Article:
ii. Search Warrant for Cellphone

Next, Ms. Laurezo argues that even if there was sufficient probable cause to search the 3809 Zinnia Road residence, the search warrant for the Samsung DUOS cellphone was not supported by probable cause. (Doc. 71 at 7, 11-13). Ms. Laurezo contends Detective Valderaz "lied by omission" by failing to state in the affidavit for the search warrant that Dain Adams was not present during the search of the residence and that others lived at the residence. Id. at 7. Therefore, Ms. Laurezo states "Detective Valderaz led the judge to believe that all devices seized were connected to Dain Adams." Id. Further, Ms. Laurezo argues the cellphone search warrant was not supported by probable cause and was overly broad because Detective Valderaz did not confirm which devices belonged to Dain Adams and the cellphone was not "otherwise linked to the alleged offense of possessing child pornography." Id. at 12-13.

The Court has already explained that the evidence in the affidavit linked uploaded child pornography files with the 3809 Zinnia Road residence, not with Dain Adams as the internet subscriber. Therefore, Dain Adams' presence at the residence and his ownership of the devices is not relevant. See (Doc. 79 at 3) ("[N]othing in the search warrant required Detective Valderaz to discern the owner of the cellphone prior to seizing it." (citing Doc. 33-2 at 7). Moreover, Ms. Laurezo's argument that her cellphone was not linked to the alleged offense is incorrect. Instead, its presence at the 3809 Zinnia Road residence and its capability of connecting to the IP address linked it to the alleged crime. Therefore, the Court finds there was probable cause to search the cellphone and overrules this objection. See Reichling, 781 F.3d at 885-86 (upholding warrant authorizing search of electronic devices at a residence for all images or recordings "representing the possible exploitation, sexual assault and/or enticement of children").

C. Objections to Overbreadth and Particularity Determination

i. Search Warrant for Residence

Additionally, Ms. Laurezo objects to the Chief Magistrate Judge's finding that the search warrants were not overly broad. First, Ms. Laurezo argues the warrant to search the residence was overly broad because it authorized seizure of items that are not evidence of a crime, such as software and instruction manuals, and images of unclothed or partially-clothed children that are not necessarily child pornography. (Doc. 71 at 14-15).

The Chief Magistrate Judge found that, because Ms. Laurezo did not raise this argument in her Motion to Suppress Evidence, (Doc. 26), or at the suppression hearing, the argument is waived because the Government was unable to address this contention. (Doc. 68 at 14). (citing United States v. Burke, 633 F.3d 984, 987-88 (10th Cir. 2011) (finding that an argument that was not raised in a motion to suppress was waived); United States v. Banks, 451 F.3d 721, 727 (10th Cir. 2006) (same)). In its Response, the Government agrees that it was not given notice of this argument, so it was unable to elicit any relevant testimony at the hearing. (Doc. 79 at 6). The Government further contends these items are linked to child pornography because they show a general sexual interest in children and could be relevant circumstantial evidence. Id. at 7.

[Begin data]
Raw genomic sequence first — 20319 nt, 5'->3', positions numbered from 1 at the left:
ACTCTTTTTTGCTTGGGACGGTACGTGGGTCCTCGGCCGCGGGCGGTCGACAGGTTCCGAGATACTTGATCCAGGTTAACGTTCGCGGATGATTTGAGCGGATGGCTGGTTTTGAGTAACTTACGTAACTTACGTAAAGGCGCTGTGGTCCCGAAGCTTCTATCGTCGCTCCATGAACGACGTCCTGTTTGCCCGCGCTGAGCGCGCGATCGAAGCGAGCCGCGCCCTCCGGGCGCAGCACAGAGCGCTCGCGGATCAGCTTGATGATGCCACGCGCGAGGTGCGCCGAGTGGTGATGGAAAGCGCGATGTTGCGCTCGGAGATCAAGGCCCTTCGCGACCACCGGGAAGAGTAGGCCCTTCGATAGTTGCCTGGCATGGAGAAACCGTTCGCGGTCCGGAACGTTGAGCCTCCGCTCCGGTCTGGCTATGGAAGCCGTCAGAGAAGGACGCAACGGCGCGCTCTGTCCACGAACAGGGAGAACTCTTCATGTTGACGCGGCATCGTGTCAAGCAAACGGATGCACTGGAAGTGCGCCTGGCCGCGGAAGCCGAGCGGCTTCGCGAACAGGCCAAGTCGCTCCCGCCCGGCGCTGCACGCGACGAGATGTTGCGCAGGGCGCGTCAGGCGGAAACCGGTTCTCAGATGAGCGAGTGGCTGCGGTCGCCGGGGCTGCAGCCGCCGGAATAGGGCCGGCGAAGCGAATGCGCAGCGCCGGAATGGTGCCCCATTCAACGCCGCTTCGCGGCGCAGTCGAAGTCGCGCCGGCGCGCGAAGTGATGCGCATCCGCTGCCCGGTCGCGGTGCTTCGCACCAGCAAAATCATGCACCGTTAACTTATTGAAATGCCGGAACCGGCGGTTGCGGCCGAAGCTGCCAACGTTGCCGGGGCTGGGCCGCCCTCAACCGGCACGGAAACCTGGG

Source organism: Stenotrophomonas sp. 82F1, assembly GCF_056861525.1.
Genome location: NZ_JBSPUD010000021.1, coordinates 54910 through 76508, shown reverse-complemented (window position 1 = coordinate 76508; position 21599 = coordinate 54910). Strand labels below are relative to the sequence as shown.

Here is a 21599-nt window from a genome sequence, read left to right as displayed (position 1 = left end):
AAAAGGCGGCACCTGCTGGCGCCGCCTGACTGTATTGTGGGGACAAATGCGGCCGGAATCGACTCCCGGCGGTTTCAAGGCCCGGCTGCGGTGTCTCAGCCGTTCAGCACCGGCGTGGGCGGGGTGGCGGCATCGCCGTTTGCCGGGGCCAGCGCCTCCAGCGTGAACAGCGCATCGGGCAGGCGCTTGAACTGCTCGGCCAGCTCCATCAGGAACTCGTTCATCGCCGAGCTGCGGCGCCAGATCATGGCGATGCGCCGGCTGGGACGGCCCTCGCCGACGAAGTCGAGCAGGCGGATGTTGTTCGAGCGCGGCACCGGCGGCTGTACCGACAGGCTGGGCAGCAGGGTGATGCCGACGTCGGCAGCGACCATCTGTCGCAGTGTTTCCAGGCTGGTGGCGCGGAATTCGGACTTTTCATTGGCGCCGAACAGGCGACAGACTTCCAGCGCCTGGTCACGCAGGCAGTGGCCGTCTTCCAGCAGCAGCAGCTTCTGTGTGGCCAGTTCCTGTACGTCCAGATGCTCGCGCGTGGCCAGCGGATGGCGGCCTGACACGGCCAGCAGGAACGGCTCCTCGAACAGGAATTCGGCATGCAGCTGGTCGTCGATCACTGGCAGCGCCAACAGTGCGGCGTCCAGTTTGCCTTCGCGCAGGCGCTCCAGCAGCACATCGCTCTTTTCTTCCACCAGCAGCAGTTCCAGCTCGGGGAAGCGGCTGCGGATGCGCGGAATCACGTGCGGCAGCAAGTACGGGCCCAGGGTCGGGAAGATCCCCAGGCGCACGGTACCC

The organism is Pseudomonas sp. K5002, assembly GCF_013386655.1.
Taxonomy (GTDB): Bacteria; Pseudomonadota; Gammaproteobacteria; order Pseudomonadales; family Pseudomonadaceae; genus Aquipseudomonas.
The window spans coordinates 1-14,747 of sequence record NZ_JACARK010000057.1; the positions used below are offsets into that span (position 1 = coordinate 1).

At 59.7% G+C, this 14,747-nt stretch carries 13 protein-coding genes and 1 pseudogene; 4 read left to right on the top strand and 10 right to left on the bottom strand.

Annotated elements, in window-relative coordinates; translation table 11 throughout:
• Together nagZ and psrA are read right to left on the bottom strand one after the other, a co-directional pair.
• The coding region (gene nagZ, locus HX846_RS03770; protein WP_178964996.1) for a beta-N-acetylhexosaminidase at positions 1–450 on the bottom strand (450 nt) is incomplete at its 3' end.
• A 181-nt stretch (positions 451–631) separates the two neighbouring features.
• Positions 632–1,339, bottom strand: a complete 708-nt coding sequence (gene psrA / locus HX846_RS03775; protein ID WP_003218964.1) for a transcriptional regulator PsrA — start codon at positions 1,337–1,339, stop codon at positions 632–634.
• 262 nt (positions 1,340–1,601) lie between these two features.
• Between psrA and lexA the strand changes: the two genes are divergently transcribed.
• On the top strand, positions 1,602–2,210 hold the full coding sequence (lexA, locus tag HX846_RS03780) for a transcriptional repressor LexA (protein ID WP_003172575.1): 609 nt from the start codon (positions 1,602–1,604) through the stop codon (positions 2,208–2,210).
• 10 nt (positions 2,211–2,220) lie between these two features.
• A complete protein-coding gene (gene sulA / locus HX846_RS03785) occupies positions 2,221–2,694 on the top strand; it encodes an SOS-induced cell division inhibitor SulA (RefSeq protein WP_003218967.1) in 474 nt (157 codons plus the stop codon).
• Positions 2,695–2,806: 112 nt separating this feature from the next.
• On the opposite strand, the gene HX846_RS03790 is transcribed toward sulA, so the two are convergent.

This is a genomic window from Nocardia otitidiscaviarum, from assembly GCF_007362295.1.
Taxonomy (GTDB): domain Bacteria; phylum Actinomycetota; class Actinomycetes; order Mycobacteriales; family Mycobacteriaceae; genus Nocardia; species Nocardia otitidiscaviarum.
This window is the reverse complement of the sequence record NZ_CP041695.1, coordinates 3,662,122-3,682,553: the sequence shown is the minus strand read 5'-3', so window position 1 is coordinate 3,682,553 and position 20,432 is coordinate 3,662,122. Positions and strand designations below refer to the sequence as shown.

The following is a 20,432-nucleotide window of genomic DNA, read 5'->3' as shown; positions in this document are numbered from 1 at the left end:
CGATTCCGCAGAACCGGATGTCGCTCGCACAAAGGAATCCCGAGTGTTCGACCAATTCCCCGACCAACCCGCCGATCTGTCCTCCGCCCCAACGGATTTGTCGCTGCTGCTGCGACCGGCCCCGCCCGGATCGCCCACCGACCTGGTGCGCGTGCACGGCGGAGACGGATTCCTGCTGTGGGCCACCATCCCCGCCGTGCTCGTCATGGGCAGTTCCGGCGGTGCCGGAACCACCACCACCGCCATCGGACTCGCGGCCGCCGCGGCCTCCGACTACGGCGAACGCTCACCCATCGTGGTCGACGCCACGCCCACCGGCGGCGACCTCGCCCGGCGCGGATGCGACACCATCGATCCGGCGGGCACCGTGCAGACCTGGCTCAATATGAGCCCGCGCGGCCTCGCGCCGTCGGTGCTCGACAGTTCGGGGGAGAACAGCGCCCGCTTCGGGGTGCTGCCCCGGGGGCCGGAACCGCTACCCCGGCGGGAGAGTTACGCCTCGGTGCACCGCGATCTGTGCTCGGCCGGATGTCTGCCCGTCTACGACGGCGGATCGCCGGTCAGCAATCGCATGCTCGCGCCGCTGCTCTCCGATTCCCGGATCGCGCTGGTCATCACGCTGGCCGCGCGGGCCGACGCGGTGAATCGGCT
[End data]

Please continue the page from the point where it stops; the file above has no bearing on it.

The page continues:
The Court agrees that Ms. Laurezo waived the argument that the search warrant was overly broad because it authorized seizure of software and instruction manuals and images of children that are not necessarily pornography. Ms. Laurezo's failure to raise this in her Motion to Suppress Evidence or at the evidentiary hearing deprived the Government of an opportunity to obtain testimony about these items. In addition, even if this argument is not waived, the Tenth Circuit has approved seizure of items showing an interest in child pornography. See United States v. Grommet, 496 F.3d 1263, 1270 (10th Cir. 2006) (approving seizure of videotapes and other non-computer related property because the seizure was nonetheless directed at items related to child pornography); United States v. Hall, 142 F.3d 988, 995-96 (10th Cir. 1998) (upholding search warrant for seizure of items showing an interest in child pornography or child erotica). Therefore, the Court overrules this objection.

Ms. Laurezo also contends the warrant to search the residence was overly broad because it was not limited to seizure of items that belonged to Dain Adams. Id. at 15. Ms. Laurezo relies on United States v. Griffith, 867 F.3d 1265 (D.C. Cir. 2017), for this argument. In Griffith, the court considered a search warrant for all electronic devices at a residence in connection with a homicide a year earlier. Id. at 1269. The Court held that the warrant was overly broad because it was not limited to devices owned by the defendant.